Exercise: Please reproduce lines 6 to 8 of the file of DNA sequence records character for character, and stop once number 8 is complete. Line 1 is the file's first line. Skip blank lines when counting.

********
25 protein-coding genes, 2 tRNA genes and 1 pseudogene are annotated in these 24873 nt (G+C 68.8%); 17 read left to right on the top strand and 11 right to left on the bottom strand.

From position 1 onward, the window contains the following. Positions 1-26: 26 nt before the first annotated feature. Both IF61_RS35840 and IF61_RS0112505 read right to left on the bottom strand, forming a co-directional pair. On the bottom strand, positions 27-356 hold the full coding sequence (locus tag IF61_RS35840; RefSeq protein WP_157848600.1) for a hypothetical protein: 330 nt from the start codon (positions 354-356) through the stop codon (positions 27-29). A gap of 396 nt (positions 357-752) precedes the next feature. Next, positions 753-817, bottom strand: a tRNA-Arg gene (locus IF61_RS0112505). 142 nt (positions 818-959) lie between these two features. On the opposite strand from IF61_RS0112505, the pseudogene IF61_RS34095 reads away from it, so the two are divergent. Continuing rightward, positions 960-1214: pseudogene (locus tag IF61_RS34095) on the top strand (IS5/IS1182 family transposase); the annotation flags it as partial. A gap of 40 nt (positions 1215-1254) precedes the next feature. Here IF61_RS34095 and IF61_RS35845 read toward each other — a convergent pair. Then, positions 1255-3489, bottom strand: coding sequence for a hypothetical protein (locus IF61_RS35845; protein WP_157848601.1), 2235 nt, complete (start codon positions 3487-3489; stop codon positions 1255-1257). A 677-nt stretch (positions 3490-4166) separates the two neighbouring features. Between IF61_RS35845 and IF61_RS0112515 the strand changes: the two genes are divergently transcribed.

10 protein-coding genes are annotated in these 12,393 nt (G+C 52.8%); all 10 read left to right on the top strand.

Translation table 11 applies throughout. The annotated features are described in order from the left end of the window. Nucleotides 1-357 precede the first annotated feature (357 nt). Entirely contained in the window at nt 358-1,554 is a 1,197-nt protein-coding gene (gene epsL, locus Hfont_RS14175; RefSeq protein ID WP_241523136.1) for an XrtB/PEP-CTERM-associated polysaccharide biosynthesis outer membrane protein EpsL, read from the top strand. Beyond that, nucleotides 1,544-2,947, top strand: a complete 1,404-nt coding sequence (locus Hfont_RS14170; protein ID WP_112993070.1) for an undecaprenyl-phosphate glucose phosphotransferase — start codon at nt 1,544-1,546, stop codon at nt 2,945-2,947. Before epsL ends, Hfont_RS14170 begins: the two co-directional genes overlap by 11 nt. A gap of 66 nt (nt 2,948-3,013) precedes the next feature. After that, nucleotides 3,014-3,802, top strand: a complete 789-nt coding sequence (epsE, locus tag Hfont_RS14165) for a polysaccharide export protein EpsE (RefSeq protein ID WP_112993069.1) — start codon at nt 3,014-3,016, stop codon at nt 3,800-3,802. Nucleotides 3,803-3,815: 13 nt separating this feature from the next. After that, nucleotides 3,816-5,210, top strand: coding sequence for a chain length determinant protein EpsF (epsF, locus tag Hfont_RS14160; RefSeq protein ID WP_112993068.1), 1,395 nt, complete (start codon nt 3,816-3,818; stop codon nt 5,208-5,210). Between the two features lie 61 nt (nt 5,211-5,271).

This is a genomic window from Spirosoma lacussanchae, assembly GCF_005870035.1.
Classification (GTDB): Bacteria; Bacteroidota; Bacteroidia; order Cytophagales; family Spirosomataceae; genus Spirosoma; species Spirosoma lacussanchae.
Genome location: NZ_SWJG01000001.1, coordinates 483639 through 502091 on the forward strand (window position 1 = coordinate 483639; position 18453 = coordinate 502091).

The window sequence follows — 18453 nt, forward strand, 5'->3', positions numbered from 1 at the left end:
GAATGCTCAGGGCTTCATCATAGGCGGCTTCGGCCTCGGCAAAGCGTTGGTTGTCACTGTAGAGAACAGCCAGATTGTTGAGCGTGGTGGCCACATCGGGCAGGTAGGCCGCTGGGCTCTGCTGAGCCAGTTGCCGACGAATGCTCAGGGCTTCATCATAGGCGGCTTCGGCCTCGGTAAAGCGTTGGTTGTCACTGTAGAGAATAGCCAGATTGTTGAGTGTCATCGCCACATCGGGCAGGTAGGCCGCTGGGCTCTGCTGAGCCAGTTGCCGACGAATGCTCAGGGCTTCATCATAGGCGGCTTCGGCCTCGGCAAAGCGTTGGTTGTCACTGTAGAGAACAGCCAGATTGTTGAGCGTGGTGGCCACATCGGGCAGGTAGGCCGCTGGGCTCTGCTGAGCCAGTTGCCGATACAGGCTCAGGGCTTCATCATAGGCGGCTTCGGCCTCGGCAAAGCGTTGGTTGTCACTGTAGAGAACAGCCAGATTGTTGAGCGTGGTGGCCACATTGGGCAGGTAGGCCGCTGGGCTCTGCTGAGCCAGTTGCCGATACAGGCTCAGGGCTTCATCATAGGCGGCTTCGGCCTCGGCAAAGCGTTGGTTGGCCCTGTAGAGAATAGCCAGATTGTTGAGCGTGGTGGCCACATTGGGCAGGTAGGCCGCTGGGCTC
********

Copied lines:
Classification (GTDB): Bacteria; Bacteroidota; Bacteroidia; order Cytophagales; family Spirosomataceae; genus Spirosoma; species Spirosoma lacussanchae.
Genome location: NZ_SWJG01000001.1, coordinates 483639 through 502091 on the forward strand (window position 1 = coordinate 483639; position 18453 = coordinate 502091).

The window sequence follows — 18453 nt, forward strand, 5'->3', positions numbered from 1 at the left end: